|09-30-2013 03:53 PM|
|lovemytb||Never EVER hit your dog for anything especially GSD that has a natural drive and protection instinct. I don't know where you got the idea of slamming your dog on the ground but its a very bad idea and you are getting exactly what you are asking. You have to say "no" very loudly that you might even scare him. You need to redirect his attention to a toy that he likes and play with him but never ever hit him. It is normal for a puppy of any breed to bite while he is growing and teething. My puppy still bites every now and again but much less than he did in the beginning. I simply scream loud with a stern voice "NO" and he stops. I have to keep doing this until he no longer bites me. Now every time I say NO in a stern voice he stops biting. I do the same thing when he is trying to grab my cat playfully. I have a toy that I can play tug of war with him and when he wants to bite me I grab that toy and play with him. I let him bite the toy and make him tug on it and after awhile he gets tired so I give him the toy and he literally goes onto something else. Also NEVER EVER be afraid of your dog!!! Dogs know when you are afraid of him and you MUST establish yourself as a pack leader. Somewhere during his development you have made him think that he is the pack leader and that has to change in order for anything to change with your dog. You must work on commands with him, work with him outside, exercise him, and insert yourself as a leader of his pack. Until than the dog will walk all over you. My suggestion is to get a good trainer to come to your house and work with you on these issues. Do it ASAP or you will miss the most important time of a puppy that can still change. I would hate to see this beautiful dog end up in a shelter because you didn't seek professional help. I will say this to anyone; its not the dogs fault its ALWAYS the owners fault.|
|09-24-2013 03:31 AM|
|09-23-2013 07:13 PM|
Don't sweat what's been done. You didn't hurt the dog, pups like yours are plenty tough. You should see a herd of them playing together at the park. The slams they give each other can be pretty rough and they just get up and keep on playing.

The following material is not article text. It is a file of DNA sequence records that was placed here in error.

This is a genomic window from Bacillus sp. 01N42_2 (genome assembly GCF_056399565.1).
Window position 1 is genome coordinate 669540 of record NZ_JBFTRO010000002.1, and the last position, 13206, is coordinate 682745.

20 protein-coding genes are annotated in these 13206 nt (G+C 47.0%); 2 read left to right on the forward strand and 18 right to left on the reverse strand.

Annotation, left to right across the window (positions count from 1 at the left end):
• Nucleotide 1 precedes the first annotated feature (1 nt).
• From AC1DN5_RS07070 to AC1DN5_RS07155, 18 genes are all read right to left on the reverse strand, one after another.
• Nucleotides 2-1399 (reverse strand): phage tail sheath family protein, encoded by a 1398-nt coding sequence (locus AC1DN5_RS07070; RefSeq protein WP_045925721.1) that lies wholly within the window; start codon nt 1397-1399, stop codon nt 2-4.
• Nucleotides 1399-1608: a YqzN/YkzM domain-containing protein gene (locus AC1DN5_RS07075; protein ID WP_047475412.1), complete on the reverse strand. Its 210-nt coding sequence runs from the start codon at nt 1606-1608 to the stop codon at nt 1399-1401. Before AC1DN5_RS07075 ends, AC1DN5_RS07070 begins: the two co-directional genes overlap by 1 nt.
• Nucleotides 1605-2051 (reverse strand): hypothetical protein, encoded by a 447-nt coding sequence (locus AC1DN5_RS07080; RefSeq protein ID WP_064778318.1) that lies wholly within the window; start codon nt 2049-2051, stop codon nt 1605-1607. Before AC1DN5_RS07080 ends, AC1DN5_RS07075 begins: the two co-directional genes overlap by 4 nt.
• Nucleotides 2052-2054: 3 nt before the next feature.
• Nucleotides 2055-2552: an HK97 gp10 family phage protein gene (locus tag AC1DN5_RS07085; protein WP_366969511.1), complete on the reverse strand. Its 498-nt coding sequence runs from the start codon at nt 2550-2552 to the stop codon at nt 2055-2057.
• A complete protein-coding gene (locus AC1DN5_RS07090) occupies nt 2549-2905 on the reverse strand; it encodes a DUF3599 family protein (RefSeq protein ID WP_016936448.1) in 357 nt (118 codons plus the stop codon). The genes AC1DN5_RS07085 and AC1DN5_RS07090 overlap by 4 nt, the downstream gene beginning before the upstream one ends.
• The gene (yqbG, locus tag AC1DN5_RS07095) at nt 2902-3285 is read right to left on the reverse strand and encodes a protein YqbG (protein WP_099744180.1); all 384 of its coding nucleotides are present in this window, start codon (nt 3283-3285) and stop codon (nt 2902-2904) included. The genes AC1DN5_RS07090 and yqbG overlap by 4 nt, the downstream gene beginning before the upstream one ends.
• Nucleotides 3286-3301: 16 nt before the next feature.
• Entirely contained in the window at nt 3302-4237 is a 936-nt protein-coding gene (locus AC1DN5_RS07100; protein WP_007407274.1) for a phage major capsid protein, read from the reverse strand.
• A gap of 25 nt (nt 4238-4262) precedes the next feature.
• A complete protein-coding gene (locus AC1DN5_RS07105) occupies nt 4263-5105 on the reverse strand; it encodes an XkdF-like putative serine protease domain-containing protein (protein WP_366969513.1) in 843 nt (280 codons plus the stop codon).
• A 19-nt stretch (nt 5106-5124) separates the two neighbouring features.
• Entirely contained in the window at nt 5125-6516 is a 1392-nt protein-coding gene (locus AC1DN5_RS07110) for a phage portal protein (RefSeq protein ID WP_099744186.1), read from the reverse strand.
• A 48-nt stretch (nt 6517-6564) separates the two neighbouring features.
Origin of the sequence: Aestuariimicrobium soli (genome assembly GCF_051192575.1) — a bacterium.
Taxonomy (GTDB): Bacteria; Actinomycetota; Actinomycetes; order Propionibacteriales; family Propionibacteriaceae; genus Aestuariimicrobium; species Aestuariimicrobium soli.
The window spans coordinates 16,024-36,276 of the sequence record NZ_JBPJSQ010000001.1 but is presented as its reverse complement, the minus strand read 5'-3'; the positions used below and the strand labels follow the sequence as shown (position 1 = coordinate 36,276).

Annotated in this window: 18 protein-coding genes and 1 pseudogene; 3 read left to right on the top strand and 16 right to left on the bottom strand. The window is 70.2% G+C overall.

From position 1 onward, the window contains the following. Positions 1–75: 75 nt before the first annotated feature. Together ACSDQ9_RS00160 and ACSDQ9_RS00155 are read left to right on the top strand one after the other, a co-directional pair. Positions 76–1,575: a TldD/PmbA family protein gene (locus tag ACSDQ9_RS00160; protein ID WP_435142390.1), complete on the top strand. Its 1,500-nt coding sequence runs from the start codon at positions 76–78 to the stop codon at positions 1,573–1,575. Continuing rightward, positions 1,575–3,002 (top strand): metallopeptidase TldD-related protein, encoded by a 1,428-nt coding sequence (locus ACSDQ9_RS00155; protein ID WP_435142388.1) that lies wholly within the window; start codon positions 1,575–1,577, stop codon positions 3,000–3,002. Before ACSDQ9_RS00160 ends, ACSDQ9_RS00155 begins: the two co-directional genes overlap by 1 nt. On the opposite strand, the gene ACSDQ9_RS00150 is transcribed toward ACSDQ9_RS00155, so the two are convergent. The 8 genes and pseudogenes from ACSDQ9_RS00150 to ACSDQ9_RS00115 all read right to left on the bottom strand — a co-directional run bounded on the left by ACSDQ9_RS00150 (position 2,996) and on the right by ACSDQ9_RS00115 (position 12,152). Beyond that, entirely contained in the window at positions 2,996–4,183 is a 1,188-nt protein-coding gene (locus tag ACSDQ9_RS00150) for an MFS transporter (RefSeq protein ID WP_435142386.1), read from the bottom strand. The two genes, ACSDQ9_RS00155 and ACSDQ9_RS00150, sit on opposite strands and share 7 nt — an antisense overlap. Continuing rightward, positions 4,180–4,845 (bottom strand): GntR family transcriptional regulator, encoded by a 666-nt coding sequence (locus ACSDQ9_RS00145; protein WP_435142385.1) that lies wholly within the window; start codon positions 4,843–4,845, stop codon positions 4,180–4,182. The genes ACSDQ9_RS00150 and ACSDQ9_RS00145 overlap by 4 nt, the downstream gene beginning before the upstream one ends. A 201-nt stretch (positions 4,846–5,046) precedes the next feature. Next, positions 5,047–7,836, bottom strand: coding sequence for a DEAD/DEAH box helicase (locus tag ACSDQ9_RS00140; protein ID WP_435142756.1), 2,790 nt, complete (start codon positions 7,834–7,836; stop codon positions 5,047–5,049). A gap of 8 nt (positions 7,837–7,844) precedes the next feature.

There are ways to establish yourself as pack leader but no one in this site was ever comfortable telling me it was okay, it took my dogs breeder to help me learn.
Not responding to the bites is the best solution to your problem , but if the problem is too far past that, investing a few hours in some one on one training with a pro might be the best present you can give to yourself and your bro while he's out of the picture.
Good luck, it'll get better.
|09-23-2013 03:28 PM|
Boomer11 it might have helped from the beginning if you had stated that you were not experienced with this breed as a puppy and you were taking care of your brothers dog. Since the title of your post was "MY' 5 month old pup scares me" I assumed, as I'm guessing most here did, that it was your dog. My advise would have been different if I had known it was "not" your puppy. I would not have suggested you re-home the pup had I known it was not yours to do so and that the situation is temporary. If you took that as unkind advise I do apologize. Please know that I believe sometimes good people get in over their with pets. Not all breeds are right for all people. Some people should never have a pet of any kind. I'm not judging just saying it happens.
That said: you have been given some very good advise as to how to handle the situation while you are charged to care for your brothers beloved puppy. I have nothing to add to that advise. Just to say good luck, have patience and hope your brother is well soon so he can take his puppy off your hands.
|09-23-2013 03:20 PM|
|NTexFoster||face palm and moving on. there is no profit to be had from this thread.|
|09-23-2013 03:14 PM|
There are many threads on biting and redirecting. Use the search function here to see what you can find. If you can't find anything to help, then ask for more specific answers.